USA v. Bailey, No. 06-31048 (5th Cir. 2007)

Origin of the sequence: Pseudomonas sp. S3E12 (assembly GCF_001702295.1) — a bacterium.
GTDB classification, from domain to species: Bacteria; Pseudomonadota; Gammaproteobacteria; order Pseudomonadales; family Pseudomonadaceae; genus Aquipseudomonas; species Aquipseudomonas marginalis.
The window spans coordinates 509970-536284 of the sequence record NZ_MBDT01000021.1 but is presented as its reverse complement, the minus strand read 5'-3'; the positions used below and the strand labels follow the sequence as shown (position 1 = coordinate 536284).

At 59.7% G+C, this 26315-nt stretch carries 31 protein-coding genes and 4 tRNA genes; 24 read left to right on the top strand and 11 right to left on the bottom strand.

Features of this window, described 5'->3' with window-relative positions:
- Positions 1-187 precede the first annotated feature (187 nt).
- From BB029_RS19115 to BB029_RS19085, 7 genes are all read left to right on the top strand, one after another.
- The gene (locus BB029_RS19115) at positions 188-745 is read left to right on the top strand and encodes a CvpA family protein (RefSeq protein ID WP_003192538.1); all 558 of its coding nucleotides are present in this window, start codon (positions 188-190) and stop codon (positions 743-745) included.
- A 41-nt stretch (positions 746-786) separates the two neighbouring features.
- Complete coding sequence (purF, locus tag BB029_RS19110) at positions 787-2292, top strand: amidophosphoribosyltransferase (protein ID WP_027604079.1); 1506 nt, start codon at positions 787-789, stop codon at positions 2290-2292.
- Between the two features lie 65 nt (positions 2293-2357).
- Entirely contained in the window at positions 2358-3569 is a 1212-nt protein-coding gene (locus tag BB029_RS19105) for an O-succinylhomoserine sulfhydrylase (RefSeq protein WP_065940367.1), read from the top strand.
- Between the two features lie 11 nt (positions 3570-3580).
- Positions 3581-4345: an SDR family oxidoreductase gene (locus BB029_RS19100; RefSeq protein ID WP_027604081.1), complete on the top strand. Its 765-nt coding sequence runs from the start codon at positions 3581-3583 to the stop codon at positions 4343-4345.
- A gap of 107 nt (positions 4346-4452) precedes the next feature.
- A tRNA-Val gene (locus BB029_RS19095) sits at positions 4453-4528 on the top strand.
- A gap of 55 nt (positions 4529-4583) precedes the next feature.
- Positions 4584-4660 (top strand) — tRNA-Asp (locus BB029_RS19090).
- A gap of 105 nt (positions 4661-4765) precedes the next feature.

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IN THE UNITED STATES COURT OF APPEALS FOR THE FIFTH CIRCUIT United States Court of Appeals Fifth Circuit F I L E D No. 06-31048 Summary Calender September 18, 2007 Charles R. Fulbruge III Clerk UNITED STATES OF AMERICA, Plaintiff-Appellee, v. WENDELL L. BAILEY, Defendant-Appellant. Appeal from the United States Eastern District of Louisiana, New Orleans No. 05-286-1 Before WIENER, GARZA, and BENAVIDES, Circuit Judges. PER CURIAM:* Wendell L. Bailey was convicted of being a felon in possession of a firearm in violation of 18 U.S.C. ยง 922(g)(1). He appeals the district court s denial of his motion to suppress the weapons. Finding no error, we AFFIRM. * Pursuant to 5TH CIR. R. 47.5, the court has determined that this opinion should not be published and is not precedent except under the limited circumstances set forth in 5TH CIR. R. 47.5.4. No. 06-31048 Exactly one week after Hurricane Katrina, ATF agents were patrolling the streets of New Orleans and had received reports of gunfire. Initially, the agents heard gunfire but did not see the gunman. Subsequently, while the agents were looking in the direction of a residence at 1833 Jo Ann Place in Algiers, they observed a man pointing a flashlight in the sky in the direction of an overhead helicopter. Another man appeared outside the residence. One of the males lifted his arm above his head, and the agents saw a muzzle flash and heard a gunshot. They also saw a helicopter flying overhead. The gunman and another individual entered the dwelling. The agents called for the occupants to exit, and Bailey was arrested. While conducting a protective sweep, the agents observed a box of 9 mm cartridges on a couch. An agent testified that upon being questioned, Bailey directed them to the guns under a mattress. These guns are the subject of the motion to suppress, which the district court denied based on exigent circumstances. A jury found Bailey guilty of being a felon in possession of a firearm.1 On appeal, the parties disagree with respect to what standard of review is applicable to the district court s finding of exigent circumstances. Because the district court s finding of exigent circumstances withstands scrutiny under either de novo or clear error review, we need not reach this contention. 1 The jury deadlocked as to the charge of attempt to damage or destroy an aircraft, and the district court later dismissed that count. 2 No. 06-31048 Bailey argues that the district court erred in finding exigent circumstances to justify the warrantless search that resulted in obtaining the weapons. In determining whether exigent circumstances existed, this Court applies the following non-exhaustive list of factors: 1. the degree of urgency involved and the amount of time necessary to obtain a warrant; 2. the reasonable belief that contraband is about to be removed; 3. the possibility of danger to the police officers guarding the site of contraband while a search warrant is sought; 4. information indicating that the possessors of the contraband are aware that the police are on their trail; and 5. the ready destructibility of the contraband and the knowledge that efforts to dispose of [contraband] and to escape are characteristic behavior of persons engaged in the [contraband] traffic. United States v. Gomez-Moreno, 479 F.3d 350, 354-55 (5th Cir. 2007) (citation omitted). In determining exigency, we consider the appearance of the scene of the search in the circumstances presented as it would appear to reasonable and prudent men standing in the shoes of the officers. United States v. Rodea, 102 F.3d 1401, 1405 (5th Cir. 1996) (internal quotations and citation omitted). Here, the scene created by Katrina is darkness and disrupted communications due to extended loss of power. Bailey contends that there was a functioning judicial mechanism through which the agents could have gotten a warrant. In support of this contention, he 3 No. 06-31048 relies on the global order entered by the Chief Judge of the Eastern District of Louisiana on August 31, 2005, which continued all criminal trials for 90 days and excluded such time from Speedy Trial Act limits. Contrary to Bailey s contention, we believe such a continuance indicates that the judicial system was not functioning adequately. Bailey also asserts that the search could have been postponed until the next morning. He asserts that there was no reason to believe that the guns would be removed, especially if two of the agents stayed at the premises instead of returning to their encampment outside the Algiers Post Office. We are convinced that the agents reasonably believed firearms would be removed from the dwelling before a search warrant could be obtained. Further, we reject Bailey s suggestion that the agents should have stayed at the home overnight. The agents reasonably believed that guarding the site until a search warrant could be obtained placed them in further danger. Our review of the factors indicate the district court properly found exigent circumstances in the aftermath of Katrina sufficient to justify a warrantless search. AFFIRMED. 4